Tuesday, 7 August 2012

Renewable Heat Premium Payment for Communities

Our friends at Oxford Renewables have kindly summarised the key points of the RHPP2 scheme (Renewable Heat Premium Payment) which focuses on community-scale projects.

Scheme Aims:

'The RHPP Community Scheme aims to provide communities with the opportunity to cost-effectively organise local buying groups for renewable heating systems, potentially accessing bulk discounts and facilitating easier deployment for installers... 

The scheme is targeted at making renewable heating affordable for middle to low income households... RHPP2 Communities Scheme also aims to maximise carbon reduction by reaching homes with high carbon, expensive heating system (especially for those off the gas network) and ensuring that heating system are installed after or alongside energy efficiency measure.'


'...legally constituted community benefit organisations or community groups. all lead organisations must have a community benefit structure... aims to support low to middle income homes... communities connected to the mains gas network are... less likely to be funded'

Stage 1 application

'...will be open from 24th July to 7th September...communities should be able to explain what they would like to achieve, identify who they think they will need to work with, what they think they will be able to deliver successfully.'

Project Co-development stage:

'...Proposals will include details of the number of installations to be funded, level of funding required and details of the group will work with households and the private sector... there will be two sets of workshops to help groups through the process'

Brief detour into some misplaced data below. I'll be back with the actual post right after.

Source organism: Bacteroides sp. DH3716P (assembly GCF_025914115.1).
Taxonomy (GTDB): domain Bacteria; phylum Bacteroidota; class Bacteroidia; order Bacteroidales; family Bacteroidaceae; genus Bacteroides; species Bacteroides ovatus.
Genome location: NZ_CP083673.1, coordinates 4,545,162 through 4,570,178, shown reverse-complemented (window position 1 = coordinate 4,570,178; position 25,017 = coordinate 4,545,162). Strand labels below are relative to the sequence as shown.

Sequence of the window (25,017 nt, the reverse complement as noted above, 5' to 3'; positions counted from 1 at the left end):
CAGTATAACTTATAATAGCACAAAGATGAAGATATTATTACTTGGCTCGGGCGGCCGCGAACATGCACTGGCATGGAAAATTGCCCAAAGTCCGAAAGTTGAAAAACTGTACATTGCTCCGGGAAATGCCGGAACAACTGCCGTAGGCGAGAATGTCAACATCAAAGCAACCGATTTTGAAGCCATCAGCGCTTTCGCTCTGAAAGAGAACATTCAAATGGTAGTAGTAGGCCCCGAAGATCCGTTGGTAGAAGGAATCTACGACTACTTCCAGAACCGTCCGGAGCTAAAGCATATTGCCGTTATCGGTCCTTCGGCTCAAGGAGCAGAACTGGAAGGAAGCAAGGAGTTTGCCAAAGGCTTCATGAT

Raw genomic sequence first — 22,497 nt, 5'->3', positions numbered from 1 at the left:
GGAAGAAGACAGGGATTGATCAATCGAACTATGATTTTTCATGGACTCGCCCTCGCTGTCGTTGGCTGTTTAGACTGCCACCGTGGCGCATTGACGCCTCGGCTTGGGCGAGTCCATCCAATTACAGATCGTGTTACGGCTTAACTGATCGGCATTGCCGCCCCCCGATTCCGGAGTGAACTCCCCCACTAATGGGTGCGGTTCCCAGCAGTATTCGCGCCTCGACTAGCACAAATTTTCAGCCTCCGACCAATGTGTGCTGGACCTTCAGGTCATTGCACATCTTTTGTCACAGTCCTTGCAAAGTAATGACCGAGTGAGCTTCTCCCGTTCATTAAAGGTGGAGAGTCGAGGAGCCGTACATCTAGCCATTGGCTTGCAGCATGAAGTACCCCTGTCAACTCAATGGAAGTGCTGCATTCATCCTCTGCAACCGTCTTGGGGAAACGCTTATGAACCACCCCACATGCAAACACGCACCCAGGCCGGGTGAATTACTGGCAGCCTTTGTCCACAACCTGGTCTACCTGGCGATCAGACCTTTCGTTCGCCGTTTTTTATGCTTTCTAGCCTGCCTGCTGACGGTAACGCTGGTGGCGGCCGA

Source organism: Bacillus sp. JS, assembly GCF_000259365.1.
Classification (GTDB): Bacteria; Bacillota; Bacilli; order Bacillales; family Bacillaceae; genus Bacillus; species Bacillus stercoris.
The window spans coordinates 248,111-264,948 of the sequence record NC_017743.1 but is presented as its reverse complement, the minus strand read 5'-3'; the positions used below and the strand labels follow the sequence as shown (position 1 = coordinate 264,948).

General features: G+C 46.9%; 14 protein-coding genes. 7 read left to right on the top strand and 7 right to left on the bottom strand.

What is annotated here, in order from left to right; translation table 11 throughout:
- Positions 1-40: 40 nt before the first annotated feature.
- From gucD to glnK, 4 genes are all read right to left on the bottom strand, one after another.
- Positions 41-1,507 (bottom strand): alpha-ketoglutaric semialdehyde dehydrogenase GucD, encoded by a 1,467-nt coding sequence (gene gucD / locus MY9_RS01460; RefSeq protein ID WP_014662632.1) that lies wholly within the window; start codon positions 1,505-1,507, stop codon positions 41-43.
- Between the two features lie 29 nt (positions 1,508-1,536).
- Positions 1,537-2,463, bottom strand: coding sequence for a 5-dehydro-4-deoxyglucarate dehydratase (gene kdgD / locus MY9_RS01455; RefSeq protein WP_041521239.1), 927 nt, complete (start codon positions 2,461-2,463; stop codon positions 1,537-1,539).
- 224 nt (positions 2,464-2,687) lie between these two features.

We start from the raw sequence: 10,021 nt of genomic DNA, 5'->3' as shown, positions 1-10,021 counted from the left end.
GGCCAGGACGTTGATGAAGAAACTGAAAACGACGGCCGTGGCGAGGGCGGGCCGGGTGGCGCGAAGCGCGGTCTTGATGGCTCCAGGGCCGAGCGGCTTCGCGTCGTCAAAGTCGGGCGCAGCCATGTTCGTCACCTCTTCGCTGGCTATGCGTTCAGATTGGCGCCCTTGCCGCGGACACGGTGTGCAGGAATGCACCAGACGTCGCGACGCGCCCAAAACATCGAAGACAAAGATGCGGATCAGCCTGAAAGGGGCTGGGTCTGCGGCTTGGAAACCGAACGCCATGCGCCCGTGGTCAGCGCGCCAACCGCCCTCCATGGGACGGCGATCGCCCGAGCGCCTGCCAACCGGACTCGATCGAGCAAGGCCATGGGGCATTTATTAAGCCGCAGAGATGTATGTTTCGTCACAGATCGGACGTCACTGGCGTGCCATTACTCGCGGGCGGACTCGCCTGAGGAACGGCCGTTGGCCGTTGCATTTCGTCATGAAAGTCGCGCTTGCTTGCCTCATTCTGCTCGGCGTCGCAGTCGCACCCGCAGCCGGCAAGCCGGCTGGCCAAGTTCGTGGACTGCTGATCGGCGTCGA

Stage 2 application:

Applicants wil be able to set their own value for household capital grants up to maximum levels across different technologies (equivalent between 10% and 40% of capital cost depending on how well your project meets the scheme criteria)... applications will be scored against the following criteria:

  • value for money
  • innovation and replicability
  • legacy and learning
  • deliverability

Implementation stage:

'...grants will be paid on completion of installations and themajority of the work will ned to be complete by 31st March. However, groups will be allowed to complete the last 35% of their installations by the end of June 2013 as long as 65% of their installations are complete and grant claimed by 31st March. 

Funding for renewable heat installations will be paid direct to householders on completion of their installation.

The scheme is being administered by the Energy Saving Trust - click here for full details.

Eligible technologies:

  • Solar thermal panels
  • Heat pumps (air to water, ground source or water source, excluding air to air and exhaust air heat pumps)
  • Biomass Boilers


1. Areas that are most likely to attract funding.

2. These are groups that have already received grants to determine available energy efficiency measures and that may be interested in this programme too.

3. Using this tool will help identify the area within which the community has to be located to attract the funding.

4. FAQs

5. Energy Saving Trust RHPP2 pages.

6. DECC policy web pages.

1 comment:

  1. Interesting blog. Thanks for sharing this informative information.
    Solar water heating systems use solar panels, called collectors, fitted to your roof. These panels collect heat from the sun and use it to warm water which is stored in a hot water cylinder. There are two types of solar water heating panels, evacuated tubes and flat plate collectors. A boiler or immersion heater can be used as a back up to increase water temperature above that set by the cylinders thermostat at times when the solar water heating system does not reach that temperature.
    Biomass is an attractive proposition from both an environment and financial point of view. There are currently a number of UK incentives for the use of biomass.
    The pollutants produced in the making and also burning of biomass are significantly lower in comparison to wood or other fuels.